Originally Posted by MarkKF
Does the dry airlock mean the cider was exposed to air all that time? If so why is bacteria not a concern?
If bacteria or mold got in to it you will know. I know a guy.... OK I will admit it, it was me and I had started a wine making project with my brother. We had access to tons of fresh fruit and had started over 50 gallons all in 1 gallon batches. this was about 10 years ago. well life happened and one day added to the next and before we new it 10 years had passed. Some of the bottles employed the old handywrap and a rubberband trick and others had airlocks, but the airlocks had been neglected and many of the rubber bands holding the handywrap on had broken. Even though most of it was exposed to some air it was all still covered which significantly limited the possibility of contamination. The final result after 10 years was that half of it was bad, BUT the half that was good was really good.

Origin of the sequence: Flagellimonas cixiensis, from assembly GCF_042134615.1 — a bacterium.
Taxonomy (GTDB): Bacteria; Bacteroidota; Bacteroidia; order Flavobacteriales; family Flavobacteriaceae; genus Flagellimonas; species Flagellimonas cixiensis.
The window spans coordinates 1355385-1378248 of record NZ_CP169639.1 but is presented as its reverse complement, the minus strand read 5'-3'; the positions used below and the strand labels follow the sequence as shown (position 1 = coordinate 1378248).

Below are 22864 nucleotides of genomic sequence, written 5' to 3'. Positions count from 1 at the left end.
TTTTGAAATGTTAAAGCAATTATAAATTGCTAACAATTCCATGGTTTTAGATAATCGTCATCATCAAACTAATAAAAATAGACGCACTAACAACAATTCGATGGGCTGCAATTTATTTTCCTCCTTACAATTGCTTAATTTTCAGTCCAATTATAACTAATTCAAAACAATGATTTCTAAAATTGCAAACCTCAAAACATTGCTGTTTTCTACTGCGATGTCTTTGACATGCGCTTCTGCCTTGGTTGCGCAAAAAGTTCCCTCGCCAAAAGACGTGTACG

Back to what I said, if it is bad you will know. first thing we did was inspect it visually. it there were things floating on the top, it was cloudy, or had obvious major issues we dumped it. This weeded out about 10 gallons. then we did the sniff test which eliminated another 5 gallons. the last test was to taste it. The ones that had been exposed to mold had a dirt taste so we dumped them and a few had a vinegar taste so we dumped them as well. The taste test eliminated another 10 gallons.
The 25 gallons we bottled have been fantastic
Oh and by the way Ruckbeat, when I bottled my 10 year old wine I never thought to check the SG because I figured after 10 years the yeast was either dead or or it had fermented out all the sugar. low and behold one of the original gallons had stick probably 9.5 years ago and bottling it was just what I needed to restart the fermentation process. so I guess yeast knows no time limit. After doing some research I found yeast can lie dormant for 1000s of years. tough little bugger to kill.